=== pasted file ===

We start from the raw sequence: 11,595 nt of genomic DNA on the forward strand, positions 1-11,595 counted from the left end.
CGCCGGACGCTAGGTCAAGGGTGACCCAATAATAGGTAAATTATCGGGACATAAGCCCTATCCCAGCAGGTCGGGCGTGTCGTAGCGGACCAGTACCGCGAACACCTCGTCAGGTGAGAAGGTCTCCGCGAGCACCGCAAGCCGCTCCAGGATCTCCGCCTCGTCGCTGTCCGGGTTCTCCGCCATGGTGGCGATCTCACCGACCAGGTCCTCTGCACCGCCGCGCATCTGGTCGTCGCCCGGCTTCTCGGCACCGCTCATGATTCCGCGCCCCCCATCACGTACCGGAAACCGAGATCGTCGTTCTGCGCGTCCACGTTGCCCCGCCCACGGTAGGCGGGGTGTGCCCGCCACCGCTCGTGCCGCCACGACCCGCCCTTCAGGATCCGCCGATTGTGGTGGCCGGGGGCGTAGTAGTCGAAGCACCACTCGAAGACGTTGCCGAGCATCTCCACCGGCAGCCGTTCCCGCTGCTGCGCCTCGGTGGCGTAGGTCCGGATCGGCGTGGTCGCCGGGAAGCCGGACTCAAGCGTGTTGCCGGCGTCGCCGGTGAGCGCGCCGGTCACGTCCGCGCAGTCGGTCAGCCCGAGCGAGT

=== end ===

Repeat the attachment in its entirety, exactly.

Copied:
We start from the raw sequence: 11,595 nt of genomic DNA on the forward strand, positions 1-11,595 counted from the left end.
CGCCGGACGCTAGGTCAAGGGTGACCCAATAATAGGTAAATTATCGGGACATAAGCCCTATCCCAGCAGGTCGGGCGTGTCGTAGCGGACCAGTACCGCGAACACCTCGTCAGGTGAGAAGGTCTCCGCGAGCACCGCAAGCCGCTCCAGGATCTCCGCCTCGTCGCTGTCCGGGTTCTCCGCCATGGTGGCGATCTCACCGACCAGGTCCTCTGCACCGCCGCGCATCTGGTCGTCGCCCGGCTTCTCGGCACCGCTCATGATTCCGCGCCCCCCATCACGTACCGGAAACCGAGATCGTCGTTCTGCGCGTCCACGTTGCCCCGCCCACGGTAGGCGGGGTGTGCCCGCCACCGCTCGTGCCGCCACGACCCGCCCTTCAGGATCCGCCGATTGTGGTGGCCGGGGGCGTAGTAGTCGAAGCACCACTCGAAGACGTTGCCGAGCATCTCCACCGGCAGCCGTTCCCGCTGCTGCGCCTCGGTGGCGTAGGTCCGGATCGGCGTGGTCGCCGGGAAGCCGGACTCAAGCGTGTTGCCGGCGTCGCCGGTGAGCGCGCCGGTCACGTCCGCGCAGTCGGTCAGCCCGAGCGAGT